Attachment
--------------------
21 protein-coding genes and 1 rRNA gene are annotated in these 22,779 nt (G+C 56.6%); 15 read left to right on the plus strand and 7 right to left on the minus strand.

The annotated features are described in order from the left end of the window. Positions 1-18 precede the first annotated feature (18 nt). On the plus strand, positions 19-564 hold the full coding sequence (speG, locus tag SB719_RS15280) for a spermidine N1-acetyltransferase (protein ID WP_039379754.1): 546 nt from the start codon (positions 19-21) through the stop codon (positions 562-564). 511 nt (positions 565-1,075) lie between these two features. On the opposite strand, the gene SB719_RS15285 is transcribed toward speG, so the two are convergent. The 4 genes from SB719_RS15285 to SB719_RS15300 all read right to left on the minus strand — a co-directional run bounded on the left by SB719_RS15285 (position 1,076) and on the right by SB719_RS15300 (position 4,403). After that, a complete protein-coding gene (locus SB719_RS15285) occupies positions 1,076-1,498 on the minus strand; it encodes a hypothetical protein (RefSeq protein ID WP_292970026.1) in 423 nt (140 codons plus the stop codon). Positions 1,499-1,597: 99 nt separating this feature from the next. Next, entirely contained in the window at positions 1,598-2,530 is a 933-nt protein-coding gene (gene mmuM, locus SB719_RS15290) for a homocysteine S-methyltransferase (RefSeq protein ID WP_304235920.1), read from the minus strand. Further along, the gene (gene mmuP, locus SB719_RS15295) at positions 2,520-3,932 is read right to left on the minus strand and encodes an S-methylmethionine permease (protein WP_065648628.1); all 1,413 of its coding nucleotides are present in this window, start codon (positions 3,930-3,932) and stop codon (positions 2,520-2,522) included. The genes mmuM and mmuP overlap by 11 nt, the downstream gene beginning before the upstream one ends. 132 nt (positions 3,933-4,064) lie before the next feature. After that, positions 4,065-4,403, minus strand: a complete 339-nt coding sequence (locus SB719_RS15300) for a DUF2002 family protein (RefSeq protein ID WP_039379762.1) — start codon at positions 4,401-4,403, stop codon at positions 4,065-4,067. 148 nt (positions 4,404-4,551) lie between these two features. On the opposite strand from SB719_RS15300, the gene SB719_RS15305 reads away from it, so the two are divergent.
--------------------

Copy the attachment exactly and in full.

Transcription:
21 protein-coding genes and 1 rRNA gene are annotated in these 22,779 nt (G+C 56.6%); 15 read left to right on the plus strand and 7 right to left on the minus strand.

The annotated features are described in order from the left end of the window. Positions 1-18 precede the first annotated feature (18 nt). On the plus strand, positions 19-564 hold the full coding sequence (speG, locus tag SB719_RS15280) for a spermidine N1-acetyltransferase (protein ID WP_039379754.1): 546 nt from the start codon (positions 19-21) through the stop codon (positions 562-564). 511 nt (positions 565-1,075) lie between these two features. On the opposite strand, the gene SB719_RS15285 is transcribed toward speG, so the two are convergent. The 4 genes from SB719_RS15285 to SB719_RS15300 all read right to left on the minus strand — a co-directional run bounded on the left by SB719_RS15285 (position 1,076) and on the right by SB719_RS15300 (position 4,403). After that, a complete protein-coding gene (locus SB719_RS15285) occupies positions 1,076-1,498 on the minus strand; it encodes a hypothetical protein (RefSeq protein ID WP_292970026.1) in 423 nt (140 codons plus the stop codon). Positions 1,499-1,597: 99 nt separating this feature from the next. Next, entirely contained in the window at positions 1,598-2,530 is a 933-nt protein-coding gene (gene mmuM, locus SB719_RS15290) for a homocysteine S-methyltransferase (RefSeq protein ID WP_304235920.1), read from the minus strand. Further along, the gene (gene mmuP, locus SB719_RS15295) at positions 2,520-3,932 is read right to left on the minus strand and encodes an S-methylmethionine permease (protein WP_065648628.1); all 1,413 of its coding nucleotides are present in this window, start codon (positions 3,930-3,932) and stop codon (positions 2,520-2,522) included. The genes mmuM and mmuP overlap by 11 nt, the downstream gene beginning before the upstream one ends. 132 nt (positions 3,933-4,064) lie before the next feature. After that, positions 4,065-4,403, minus strand: a complete 339-nt coding sequence (locus SB719_RS15300) for a DUF2002 family protein (RefSeq protein ID WP_039379762.1) — start codon at positions 4,401-4,403, stop codon at positions 4,065-4,067. 148 nt (positions 4,404-4,551) lie between these two features. On the opposite strand from SB719_RS15300, the gene SB719_RS15305 reads away from it, so the two are divergent.